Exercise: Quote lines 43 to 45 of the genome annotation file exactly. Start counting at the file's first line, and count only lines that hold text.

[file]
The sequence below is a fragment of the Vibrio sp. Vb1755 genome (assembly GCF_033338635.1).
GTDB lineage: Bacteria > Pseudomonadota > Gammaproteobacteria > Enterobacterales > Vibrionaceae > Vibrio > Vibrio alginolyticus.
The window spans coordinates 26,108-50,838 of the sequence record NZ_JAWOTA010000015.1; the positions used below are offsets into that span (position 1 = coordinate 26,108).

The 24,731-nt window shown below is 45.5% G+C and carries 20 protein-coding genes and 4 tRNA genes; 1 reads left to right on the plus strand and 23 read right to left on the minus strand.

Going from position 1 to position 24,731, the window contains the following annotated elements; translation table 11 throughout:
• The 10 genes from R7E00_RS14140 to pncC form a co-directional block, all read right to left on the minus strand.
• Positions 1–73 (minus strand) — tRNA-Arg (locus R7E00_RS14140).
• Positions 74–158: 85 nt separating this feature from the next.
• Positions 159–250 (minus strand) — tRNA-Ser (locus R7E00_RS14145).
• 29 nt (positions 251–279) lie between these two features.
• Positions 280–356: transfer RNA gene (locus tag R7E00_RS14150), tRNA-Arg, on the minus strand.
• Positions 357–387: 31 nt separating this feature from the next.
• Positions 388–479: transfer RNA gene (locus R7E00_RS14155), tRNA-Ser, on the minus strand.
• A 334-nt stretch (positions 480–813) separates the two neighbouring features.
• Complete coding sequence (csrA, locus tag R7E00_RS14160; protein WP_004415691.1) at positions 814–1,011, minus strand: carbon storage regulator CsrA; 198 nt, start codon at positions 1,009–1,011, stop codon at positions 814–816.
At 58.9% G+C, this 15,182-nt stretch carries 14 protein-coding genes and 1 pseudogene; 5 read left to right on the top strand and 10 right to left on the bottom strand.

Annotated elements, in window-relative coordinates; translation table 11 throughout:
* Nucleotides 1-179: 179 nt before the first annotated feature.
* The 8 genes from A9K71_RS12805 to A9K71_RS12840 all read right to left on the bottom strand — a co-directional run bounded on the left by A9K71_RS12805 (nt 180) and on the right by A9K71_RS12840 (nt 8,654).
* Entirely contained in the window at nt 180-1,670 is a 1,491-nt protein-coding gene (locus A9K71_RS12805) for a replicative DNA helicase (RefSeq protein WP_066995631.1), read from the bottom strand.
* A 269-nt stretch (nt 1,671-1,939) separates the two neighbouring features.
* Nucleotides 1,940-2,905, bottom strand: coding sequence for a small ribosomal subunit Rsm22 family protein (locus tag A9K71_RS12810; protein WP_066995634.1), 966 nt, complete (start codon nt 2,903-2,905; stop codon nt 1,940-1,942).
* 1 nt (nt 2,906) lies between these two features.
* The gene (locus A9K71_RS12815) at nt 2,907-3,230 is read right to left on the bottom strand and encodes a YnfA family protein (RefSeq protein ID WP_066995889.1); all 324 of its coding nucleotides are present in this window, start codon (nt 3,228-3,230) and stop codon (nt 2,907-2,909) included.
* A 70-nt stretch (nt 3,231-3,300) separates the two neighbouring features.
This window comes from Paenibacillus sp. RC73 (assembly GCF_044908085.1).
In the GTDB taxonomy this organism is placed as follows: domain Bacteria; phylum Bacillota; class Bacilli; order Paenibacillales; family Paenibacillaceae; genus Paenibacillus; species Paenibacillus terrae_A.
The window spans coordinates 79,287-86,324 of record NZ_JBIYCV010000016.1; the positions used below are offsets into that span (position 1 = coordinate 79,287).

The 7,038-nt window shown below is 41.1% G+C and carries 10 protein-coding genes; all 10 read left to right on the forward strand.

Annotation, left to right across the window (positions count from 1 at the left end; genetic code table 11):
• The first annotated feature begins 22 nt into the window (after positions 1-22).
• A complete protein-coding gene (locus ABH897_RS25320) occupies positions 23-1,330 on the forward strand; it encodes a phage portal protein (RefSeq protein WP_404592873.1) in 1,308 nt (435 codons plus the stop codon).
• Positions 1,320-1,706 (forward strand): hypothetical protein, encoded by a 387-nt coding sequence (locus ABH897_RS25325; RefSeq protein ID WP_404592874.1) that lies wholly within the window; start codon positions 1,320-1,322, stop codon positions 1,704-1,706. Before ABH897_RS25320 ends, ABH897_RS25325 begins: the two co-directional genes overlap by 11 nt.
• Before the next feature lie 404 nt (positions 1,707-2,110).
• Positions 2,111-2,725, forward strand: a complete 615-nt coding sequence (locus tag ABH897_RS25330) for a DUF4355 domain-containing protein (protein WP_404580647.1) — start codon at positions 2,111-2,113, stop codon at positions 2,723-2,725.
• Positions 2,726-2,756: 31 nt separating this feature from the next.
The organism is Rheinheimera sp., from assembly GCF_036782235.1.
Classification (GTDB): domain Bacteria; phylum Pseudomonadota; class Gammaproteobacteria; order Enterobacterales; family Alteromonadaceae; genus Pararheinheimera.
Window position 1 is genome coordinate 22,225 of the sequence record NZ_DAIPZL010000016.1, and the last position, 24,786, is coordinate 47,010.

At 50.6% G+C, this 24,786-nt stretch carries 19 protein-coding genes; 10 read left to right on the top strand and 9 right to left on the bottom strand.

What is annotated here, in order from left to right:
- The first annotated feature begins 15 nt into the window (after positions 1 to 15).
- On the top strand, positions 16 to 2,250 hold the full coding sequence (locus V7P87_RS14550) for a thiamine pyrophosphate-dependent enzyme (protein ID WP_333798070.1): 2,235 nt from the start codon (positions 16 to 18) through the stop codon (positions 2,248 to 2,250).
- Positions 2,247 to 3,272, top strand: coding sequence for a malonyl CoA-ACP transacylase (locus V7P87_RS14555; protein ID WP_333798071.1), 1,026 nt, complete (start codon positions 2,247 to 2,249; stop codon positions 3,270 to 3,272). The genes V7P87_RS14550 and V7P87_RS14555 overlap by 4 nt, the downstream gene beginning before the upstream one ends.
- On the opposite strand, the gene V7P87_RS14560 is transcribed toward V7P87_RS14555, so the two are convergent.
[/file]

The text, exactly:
- On the top strand, positions 16 to 2,250 hold the full coding sequence (locus V7P87_RS14550) for a thiamine pyrophosphate-dependent enzyme (protein ID WP_333798070.1): 2,235 nt from the start codon (positions 16 to 18) through the stop codon (positions 2,248 to 2,250).
- Positions 2,247 to 3,272, top strand: coding sequence for a malonyl CoA-ACP transacylase (locus V7P87_RS14555; protein ID WP_333798071.1), 1,026 nt, complete (start codon positions 2,247 to 2,249; stop codon positions 3,270 to 3,272). The genes V7P87_RS14550 and V7P87_RS14555 overlap by 4 nt, the downstream gene beginning before the upstream one ends.
- On the opposite strand, the gene V7P87_RS14560 is transcribed toward V7P87_RS14555, so the two are convergent.